Report on the CAFPC to the California State Board of Food and Agriculture by Michael R. Dimock, February 4, 2014
Good morning President McNamara and members of the Board. I appreciate the invitation to come share with you an update on the work of Roots of Change, which is now focused on development of theCalifornia Food Policy Council. The Report before you is the first product of that body and is an important indication of the growing awareness of food systems and agriculture among the residents of the State of California.
Before I dive into the California Food Policy Council, let me give you a brief update on Roots of Change, which acts as the backbone support for the council, providing funding and staffing for Council operations.
First, I want to state that Roots of Change is now a project of the globally oriented, but Oakland-based,Public Health Institute, which is a $100-million dollar nonprofit operation dedicated to “turning great ideas into healthier communities.” I come to you today in my role as president of Roots of Change, a strategic advisor to the California Food Policy Council and a project director of the Public Health Institute.
As you know Roots of Change has been working in California since 2004 to promote a vision of food and farming that places the focus on principles and practices that will ensure the survival of agriculture in perpetuity within our state. We believe this can be done by making irrefutable the role of farmers and ranchers and their myriad supporting businesses as the foundation for health and resilience. We think the rapid advance of climate chaos, the continuing human degradations from diet related diseases like cancer and obesity, and the ubiquity and persistence of water pollution, and rural poverty are indicators of where we must focus as an organization.
Roots of Change pays particular attention to the threats of racism and economic injustice, poor nutrition, and the industrial thinking that leads to overuse of nitrogen fertilizer and an unsustainable dependence on broad-spectrum toxic chemicals, fossil fuels, and subtherapeutic antibiotics in concentrated animal feeding operations. Roots of Change will use its energy to advocate to Council members that farmers and ranchers and other food system businesses need robust incentives and clarified paths to addressing these many challenges.
In June of 2011 in this very room, Secretary Ross from CDFA and Secretary Dooley from the California Department of Health and Human Services, hosted a meeting of advocates from the across the state who had been working with Roots of Change in their local communities for many years. Fifty representatives from food policy councils, food system alliances, nonprofits and foundations attended. The question before us was: shall we create a California Food Policy Council to combine the voices of the many local food system policy groups working across the state. The state’s Health in All Policies Task Force, associated with the Strategic Growth Council, had called for such an entity to be formed. The answer at the end of that day was a resounding “yes,” and so forming and empowering the Council became the focus of Roots of Change.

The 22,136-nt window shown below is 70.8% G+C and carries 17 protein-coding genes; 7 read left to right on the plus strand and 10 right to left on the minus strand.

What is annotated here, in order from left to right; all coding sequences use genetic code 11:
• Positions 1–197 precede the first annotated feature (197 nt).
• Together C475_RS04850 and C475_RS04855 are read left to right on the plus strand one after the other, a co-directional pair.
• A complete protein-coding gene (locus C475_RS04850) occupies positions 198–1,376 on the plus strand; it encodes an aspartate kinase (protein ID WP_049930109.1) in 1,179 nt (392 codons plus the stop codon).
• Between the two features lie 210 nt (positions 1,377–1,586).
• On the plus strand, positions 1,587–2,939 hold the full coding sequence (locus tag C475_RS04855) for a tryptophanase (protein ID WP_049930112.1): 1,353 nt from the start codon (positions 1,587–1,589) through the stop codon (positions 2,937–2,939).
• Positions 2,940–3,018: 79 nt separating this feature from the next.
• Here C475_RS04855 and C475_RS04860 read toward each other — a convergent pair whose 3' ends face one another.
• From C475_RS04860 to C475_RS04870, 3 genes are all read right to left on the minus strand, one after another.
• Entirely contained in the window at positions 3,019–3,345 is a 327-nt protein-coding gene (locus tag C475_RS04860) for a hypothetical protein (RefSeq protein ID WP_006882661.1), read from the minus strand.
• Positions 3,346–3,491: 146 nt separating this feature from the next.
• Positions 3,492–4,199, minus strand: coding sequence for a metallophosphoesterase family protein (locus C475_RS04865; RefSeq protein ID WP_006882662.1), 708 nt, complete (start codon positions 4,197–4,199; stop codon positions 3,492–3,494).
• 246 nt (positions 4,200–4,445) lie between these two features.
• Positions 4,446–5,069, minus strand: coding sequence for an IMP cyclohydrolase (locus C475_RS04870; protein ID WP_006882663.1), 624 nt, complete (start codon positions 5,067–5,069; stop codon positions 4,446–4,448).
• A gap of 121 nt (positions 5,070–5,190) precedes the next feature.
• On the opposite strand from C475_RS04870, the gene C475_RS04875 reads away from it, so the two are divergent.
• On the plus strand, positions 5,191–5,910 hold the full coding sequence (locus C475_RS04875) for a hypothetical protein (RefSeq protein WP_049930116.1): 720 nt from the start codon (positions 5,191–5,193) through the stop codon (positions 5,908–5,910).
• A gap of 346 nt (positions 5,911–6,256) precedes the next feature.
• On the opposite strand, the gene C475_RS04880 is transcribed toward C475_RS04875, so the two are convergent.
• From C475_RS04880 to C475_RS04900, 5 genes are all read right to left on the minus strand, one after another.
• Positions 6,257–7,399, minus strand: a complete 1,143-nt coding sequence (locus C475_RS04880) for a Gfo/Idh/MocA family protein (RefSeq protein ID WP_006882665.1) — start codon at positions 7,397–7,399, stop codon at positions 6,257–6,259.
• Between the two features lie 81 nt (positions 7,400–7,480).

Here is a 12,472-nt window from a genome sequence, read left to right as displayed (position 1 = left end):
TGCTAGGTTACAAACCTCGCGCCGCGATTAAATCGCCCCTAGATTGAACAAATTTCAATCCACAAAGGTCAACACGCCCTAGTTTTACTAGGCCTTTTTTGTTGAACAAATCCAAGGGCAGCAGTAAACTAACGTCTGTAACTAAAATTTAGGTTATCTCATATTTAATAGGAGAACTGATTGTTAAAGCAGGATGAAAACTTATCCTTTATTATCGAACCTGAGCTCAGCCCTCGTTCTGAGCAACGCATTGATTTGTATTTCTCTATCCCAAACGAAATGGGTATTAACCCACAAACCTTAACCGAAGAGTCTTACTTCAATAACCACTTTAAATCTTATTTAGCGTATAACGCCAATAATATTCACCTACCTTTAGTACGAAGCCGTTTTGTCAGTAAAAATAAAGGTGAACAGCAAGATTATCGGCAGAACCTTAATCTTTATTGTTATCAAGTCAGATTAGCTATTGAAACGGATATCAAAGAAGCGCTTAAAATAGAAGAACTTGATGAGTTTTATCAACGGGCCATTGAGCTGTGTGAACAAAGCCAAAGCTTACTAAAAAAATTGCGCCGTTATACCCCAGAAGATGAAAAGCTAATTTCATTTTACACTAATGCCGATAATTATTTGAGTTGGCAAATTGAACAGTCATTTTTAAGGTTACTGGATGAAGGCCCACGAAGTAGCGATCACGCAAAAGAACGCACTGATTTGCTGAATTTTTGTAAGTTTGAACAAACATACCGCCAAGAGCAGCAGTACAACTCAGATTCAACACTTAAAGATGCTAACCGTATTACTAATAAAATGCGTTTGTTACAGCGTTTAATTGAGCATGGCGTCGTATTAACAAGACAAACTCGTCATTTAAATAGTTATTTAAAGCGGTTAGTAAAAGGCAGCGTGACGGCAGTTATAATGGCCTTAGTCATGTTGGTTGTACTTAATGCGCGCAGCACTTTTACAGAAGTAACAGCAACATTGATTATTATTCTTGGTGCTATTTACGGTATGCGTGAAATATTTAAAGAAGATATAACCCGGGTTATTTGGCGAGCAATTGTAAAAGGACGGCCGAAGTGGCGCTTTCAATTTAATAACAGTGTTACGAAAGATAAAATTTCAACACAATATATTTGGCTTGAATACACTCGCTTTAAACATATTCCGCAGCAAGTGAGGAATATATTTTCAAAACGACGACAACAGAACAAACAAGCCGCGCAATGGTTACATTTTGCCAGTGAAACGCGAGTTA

There are now 30 such local food policy entities operating from Humboldt in the north coast to San Diego in the South coast, from San Bernardino in the south’s Inland Empire to Shasta at the base of the Cascades in the north. Taken together these 30 regions represent over 80% of the state’s registered voters. Twenty of these 30 local entities are now voting members of the California Food Policy Council.
Before you are the guiding principles of the Council, ratified in 2012. Its members seek to speak with a clear and unified voice to California’s policymakers who are setting many parameters within which our future food system will operate. The other document before you is the Council’s first product. The Report on Legislation Related to Food and Farming is not a scorecard, but rather an overview of the Council’s perspectives on the Legislature’s decision making in 2013.
We used the Council’s guiding principles to filter and prioritize the 70 bills related to food and farming that were introduced last year and found 27 that we wanted to fully analyze with policy experts from the local, state and federal level. You can see the list of those who participated in the analysis on the report’s back cover. Of the 27 analyzed, ten were deemed emblematic because they addressed challenges important to the Council. These ten were tracked through the legislative process. Their story became the basis of our analysis.